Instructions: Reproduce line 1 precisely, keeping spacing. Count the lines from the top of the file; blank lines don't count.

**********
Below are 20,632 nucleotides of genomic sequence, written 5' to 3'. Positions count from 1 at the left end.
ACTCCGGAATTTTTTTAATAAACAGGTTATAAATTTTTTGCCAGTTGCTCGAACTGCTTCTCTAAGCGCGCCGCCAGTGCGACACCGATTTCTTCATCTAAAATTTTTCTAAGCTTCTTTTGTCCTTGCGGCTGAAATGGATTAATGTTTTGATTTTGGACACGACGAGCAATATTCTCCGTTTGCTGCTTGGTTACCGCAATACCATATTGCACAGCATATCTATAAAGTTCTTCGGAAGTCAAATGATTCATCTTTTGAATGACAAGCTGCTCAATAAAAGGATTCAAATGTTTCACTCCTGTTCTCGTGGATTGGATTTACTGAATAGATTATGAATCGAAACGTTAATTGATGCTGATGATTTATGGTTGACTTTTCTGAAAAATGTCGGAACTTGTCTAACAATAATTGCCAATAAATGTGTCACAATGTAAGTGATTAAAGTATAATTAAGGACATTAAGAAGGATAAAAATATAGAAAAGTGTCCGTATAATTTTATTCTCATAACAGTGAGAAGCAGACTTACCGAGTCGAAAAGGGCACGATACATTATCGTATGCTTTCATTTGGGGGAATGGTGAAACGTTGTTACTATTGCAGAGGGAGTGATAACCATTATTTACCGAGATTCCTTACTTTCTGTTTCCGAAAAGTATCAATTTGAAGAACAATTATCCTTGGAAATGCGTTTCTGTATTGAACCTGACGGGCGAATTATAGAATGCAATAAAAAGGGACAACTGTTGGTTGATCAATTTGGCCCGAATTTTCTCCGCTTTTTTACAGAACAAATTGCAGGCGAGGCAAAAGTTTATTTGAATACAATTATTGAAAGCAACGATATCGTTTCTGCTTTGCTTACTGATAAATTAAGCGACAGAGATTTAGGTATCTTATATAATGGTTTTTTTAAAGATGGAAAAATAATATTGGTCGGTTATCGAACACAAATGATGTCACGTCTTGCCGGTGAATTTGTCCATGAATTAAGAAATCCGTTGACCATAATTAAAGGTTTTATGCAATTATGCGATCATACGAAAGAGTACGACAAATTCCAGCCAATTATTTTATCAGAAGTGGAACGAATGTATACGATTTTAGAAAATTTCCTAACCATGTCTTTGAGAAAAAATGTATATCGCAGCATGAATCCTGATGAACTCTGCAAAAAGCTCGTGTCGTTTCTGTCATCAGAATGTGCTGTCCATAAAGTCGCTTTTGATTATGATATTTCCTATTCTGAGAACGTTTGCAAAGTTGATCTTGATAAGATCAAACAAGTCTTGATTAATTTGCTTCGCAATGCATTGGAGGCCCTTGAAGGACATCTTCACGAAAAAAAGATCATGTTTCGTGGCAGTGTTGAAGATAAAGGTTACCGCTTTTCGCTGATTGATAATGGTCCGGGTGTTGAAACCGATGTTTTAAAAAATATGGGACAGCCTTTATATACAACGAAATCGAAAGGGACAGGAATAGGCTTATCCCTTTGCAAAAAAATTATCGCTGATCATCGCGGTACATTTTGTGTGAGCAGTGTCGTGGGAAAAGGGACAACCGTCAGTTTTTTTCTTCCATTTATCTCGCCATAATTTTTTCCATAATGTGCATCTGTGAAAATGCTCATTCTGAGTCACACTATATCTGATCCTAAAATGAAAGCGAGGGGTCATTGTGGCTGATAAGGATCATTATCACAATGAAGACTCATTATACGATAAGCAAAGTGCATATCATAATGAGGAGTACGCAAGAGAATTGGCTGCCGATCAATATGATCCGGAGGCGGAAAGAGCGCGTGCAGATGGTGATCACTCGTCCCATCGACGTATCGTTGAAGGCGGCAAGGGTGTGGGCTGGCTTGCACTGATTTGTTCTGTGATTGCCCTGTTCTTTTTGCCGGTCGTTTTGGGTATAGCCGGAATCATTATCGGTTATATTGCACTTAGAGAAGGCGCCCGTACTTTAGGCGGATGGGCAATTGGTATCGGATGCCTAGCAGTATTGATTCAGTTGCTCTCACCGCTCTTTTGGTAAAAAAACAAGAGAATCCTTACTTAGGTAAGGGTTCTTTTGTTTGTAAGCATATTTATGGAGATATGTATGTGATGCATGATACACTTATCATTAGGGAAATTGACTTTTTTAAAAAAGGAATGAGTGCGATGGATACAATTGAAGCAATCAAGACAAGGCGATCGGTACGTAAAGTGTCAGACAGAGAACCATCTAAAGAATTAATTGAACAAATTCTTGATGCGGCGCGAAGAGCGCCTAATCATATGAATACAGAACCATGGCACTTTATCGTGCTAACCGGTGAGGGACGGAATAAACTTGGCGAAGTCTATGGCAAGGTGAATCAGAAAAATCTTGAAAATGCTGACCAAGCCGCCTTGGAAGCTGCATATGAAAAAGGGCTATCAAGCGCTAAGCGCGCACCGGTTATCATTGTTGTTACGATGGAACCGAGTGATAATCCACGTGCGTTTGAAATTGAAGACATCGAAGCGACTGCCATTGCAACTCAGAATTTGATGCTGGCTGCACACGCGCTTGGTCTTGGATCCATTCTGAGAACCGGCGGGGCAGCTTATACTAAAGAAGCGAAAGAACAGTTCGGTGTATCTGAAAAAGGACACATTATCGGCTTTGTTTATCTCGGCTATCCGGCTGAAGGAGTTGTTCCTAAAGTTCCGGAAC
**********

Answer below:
Below are 20,632 nucleotides of genomic sequence, written 5' to 3'. Positions count from 1 at the left end.